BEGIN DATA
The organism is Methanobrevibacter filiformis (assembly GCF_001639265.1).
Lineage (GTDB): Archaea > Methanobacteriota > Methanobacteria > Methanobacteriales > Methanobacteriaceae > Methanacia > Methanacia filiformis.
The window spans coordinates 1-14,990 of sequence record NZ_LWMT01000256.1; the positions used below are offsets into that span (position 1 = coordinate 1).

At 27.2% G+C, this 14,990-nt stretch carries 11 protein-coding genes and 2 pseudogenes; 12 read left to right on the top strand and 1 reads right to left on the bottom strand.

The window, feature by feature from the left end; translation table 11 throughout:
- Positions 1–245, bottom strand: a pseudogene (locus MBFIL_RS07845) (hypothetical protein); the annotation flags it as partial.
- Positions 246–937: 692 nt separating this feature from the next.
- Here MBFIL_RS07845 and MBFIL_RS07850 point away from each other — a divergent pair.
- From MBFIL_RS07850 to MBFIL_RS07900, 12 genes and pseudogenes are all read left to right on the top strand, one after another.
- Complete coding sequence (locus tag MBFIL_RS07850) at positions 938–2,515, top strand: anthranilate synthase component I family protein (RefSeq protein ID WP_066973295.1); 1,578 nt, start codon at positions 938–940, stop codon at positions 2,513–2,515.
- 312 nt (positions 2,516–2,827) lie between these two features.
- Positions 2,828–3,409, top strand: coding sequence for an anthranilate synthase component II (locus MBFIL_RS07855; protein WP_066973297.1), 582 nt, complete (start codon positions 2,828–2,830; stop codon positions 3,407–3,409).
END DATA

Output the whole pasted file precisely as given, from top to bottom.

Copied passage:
The organism is Methanobrevibacter filiformis (assembly GCF_001639265.1).
Lineage (GTDB): Archaea > Methanobacteriota > Methanobacteria > Methanobacteriales > Methanobacteriaceae > Methanacia > Methanacia filiformis.
The window spans coordinates 1-14,990 of sequence record NZ_LWMT01000256.1; the positions used below are offsets into that span (position 1 = coordinate 1).

At 27.2% G+C, this 14,990-nt stretch carries 11 protein-coding genes and 2 pseudogenes; 12 read left to right on the top strand and 1 reads right to left on the bottom strand.

The window, feature by feature from the left end; translation table 11 throughout:
- Positions 1–245, bottom strand: a pseudogene (locus MBFIL_RS07845) (hypothetical protein); the annotation flags it as partial.
- Positions 246–937: 692 nt separating this feature from the next.
- Here MBFIL_RS07845 and MBFIL_RS07850 point away from each other — a divergent pair.
- From MBFIL_RS07850 to MBFIL_RS07900, 12 genes and pseudogenes are all read left to right on the top strand, one after another.
- Complete coding sequence (locus tag MBFIL_RS07850) at positions 938–2,515, top strand: anthranilate synthase component I family protein (RefSeq protein ID WP_066973295.1); 1,578 nt, start codon at positions 938–940, stop codon at positions 2,513–2,515.
- 312 nt (positions 2,516–2,827) lie between these two features.
- Positions 2,828–3,409, top strand: coding sequence for an anthranilate synthase component II (locus MBFIL_RS07855; protein WP_066973297.1), 582 nt, complete (start codon positions 2,828–2,830; stop codon positions 3,407–3,409).